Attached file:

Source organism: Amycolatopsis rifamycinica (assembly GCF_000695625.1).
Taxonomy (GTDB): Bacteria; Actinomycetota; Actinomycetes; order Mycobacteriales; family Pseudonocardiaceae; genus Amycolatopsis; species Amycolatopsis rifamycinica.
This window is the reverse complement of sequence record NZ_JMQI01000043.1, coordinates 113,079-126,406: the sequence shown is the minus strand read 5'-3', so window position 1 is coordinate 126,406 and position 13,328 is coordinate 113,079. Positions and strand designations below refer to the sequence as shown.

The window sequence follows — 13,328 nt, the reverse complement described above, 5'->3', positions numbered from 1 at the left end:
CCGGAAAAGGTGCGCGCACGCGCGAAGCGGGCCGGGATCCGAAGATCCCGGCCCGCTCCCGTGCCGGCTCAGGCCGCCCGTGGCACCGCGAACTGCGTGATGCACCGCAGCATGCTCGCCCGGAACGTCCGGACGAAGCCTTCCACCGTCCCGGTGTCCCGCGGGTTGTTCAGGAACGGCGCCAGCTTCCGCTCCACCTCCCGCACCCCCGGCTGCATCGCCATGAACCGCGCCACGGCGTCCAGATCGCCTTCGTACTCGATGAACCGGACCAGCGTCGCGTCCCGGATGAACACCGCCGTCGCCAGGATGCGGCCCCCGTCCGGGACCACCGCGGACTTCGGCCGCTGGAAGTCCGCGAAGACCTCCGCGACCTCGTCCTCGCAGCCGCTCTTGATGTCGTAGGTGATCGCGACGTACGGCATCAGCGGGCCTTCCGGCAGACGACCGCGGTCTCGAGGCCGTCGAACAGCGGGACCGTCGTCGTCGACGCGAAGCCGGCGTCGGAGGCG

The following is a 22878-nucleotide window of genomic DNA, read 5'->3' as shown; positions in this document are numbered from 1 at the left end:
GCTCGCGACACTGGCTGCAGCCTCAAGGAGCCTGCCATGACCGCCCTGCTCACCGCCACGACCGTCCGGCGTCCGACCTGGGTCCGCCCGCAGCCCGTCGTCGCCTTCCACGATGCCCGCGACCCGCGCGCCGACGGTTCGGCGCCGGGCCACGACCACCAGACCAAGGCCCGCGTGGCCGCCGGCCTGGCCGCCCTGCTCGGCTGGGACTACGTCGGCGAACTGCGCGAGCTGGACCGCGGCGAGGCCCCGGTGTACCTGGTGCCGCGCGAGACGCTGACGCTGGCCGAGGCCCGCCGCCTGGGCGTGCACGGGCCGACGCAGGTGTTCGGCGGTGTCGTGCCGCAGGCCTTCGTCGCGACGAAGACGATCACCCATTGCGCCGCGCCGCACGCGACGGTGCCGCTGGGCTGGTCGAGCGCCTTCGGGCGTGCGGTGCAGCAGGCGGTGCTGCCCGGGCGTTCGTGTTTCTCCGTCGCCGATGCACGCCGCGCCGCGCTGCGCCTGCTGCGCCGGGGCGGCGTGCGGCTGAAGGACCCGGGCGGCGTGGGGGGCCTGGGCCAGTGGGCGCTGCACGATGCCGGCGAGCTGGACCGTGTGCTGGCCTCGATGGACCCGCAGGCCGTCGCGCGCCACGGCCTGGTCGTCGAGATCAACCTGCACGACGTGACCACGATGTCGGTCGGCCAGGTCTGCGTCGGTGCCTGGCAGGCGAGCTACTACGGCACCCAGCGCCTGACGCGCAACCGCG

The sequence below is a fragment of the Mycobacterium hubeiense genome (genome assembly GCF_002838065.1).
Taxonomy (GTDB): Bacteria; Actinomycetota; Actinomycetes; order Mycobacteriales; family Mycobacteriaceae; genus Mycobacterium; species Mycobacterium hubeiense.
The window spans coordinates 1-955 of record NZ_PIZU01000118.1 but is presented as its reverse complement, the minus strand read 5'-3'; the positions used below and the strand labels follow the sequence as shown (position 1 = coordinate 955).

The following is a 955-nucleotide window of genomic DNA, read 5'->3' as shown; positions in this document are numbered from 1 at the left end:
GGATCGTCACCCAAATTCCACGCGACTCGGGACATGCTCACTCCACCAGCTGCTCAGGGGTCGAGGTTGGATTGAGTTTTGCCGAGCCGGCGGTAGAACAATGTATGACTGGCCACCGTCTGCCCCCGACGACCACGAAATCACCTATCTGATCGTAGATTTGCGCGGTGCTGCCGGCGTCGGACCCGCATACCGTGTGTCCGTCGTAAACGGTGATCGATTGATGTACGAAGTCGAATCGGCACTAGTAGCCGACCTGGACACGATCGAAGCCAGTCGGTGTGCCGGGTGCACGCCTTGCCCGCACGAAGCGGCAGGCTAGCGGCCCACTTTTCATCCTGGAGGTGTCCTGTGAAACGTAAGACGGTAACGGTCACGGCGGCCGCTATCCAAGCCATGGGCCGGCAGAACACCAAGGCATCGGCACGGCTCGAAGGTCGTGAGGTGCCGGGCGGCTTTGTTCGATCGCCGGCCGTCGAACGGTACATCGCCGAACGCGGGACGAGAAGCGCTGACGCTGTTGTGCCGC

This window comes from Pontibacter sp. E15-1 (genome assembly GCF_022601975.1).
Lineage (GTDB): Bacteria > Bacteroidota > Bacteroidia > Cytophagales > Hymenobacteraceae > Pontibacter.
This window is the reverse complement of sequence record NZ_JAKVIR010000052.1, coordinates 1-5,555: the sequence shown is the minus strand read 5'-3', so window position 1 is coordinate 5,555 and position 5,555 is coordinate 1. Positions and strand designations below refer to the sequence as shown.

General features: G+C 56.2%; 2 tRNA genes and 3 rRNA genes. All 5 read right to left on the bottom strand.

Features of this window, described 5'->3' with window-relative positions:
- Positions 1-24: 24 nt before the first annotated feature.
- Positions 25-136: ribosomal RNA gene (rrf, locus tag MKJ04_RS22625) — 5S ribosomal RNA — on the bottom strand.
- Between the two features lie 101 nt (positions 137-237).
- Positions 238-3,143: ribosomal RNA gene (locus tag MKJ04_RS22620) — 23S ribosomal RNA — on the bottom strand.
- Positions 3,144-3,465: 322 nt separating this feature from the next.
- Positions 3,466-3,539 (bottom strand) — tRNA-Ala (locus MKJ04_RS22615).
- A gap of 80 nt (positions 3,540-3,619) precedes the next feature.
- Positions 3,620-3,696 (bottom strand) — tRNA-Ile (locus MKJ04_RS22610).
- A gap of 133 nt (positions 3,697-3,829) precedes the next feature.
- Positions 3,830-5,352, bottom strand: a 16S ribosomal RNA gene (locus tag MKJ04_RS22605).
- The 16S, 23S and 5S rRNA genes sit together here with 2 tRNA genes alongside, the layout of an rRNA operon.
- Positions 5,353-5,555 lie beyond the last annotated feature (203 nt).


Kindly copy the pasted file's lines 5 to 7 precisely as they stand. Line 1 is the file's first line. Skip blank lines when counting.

CCGGAAAAGGTGCGCGCACGCGCGAAGCGGGCCGGGATCCGAAGATCCCGGCCCGCTCCCGTGCCGGCTCAGGCCGCCCGTGGCACCGCGAACTGCGTGATGCACCGCAGCATGCTCGCCCGGAACGTCCGGACGAAGCCTTCCACCGTCCCGGTGTCCCGCGGGTTGTTCAGGAACGGCGCCAGCTTCCGCTCCACCTCCCGCACCCCCGGCTGCATCGCCATGAACCGCGCCACGGCGTCCAGATCGCCTTCGTACTCGATGAACCGGACCAGCGTCGCGTCCCGGATGAACACCGCCGTCGCCAGGATGCGGCCCCCGTCCGGGACCACCGCGGACTTCGGCCGCTGGAAGTCCGCGAAGACCTCCGCGACCTCGTCCTCGCAGCCGCTCTTGATGTCGTAGGTGATCGCGACGTACGGCATCAGCGGGCCTTCCGGCAGACGACCGCGGTCTCGAGGCCGTCGAACAGCGGGACCGTCGTCGTCGACGCGAAGCCGGCGTCGGAGGCG

The following is a 22878-nucleotide window of genomic DNA, read 5'->3' as shown; positions in this document are numbered from 1 at the left end:
GCTCGCGACACTGGCTGCAGCCTCAAGGAGCCTGCCATGACCGCCCTGCTCACCGCCACGACCGTCCGGCGTCCGACCTGGGTCCGCCCGCAGCCCGTCGTCGCCTTCCACGATGCCCGCGACCCGCGCGCCGACGGTTCGGCGCCGGGCCACGACCACCAGACCAAGGCCCGCGTGGCCGCCGGCCTGGCCGCCCTGCTCGGCTGGGACTACGTCGGCGAACTGCGCGAGCTGGACCGCGGCGAGGCCCCGGTGTACCTGGTGCCGCGCGAGACGCTGACGCTGGCCGAGGCCCGCCGCCTGGGCGTGCACGGGCCGACGCAGGTGTTCGGCGGTGTCGTGCCGCAGGCCTTCGTCGCGACGAAGACGATCACCCATTGCGCCGCGCCGCACGCGACGGTGCCGCTGGGCTGGTCGAGCGCCTTCGGGCGTGCGGTGCAGCAGGCGGTGCTGCCCGGGCGTTCGTGTTTCTCCGTCGCCGATGCACGCCGCGCCGCGCTGCGCCTGCTGCGCCGGGGCGGCGTGCGGCTGAAGGACCCGGGCGGCGTGGGGGGCCTGGGCCAGTGGGCGCTGCACGATGCCGGCGAGCTGGACCGTGTGCTGGCCTCGATGGACCCGCAGGCCGTCGCGCGCCACGGCCTGGTCGTCGAGATCAACCTGCACGACGTGACCACGATGTCGGTCGGCCAGGTCTGCGTCGGTGCCTGGCAGGCGAGCTACTACGGCACCCAGCGCCTGACGCGCAACCGCG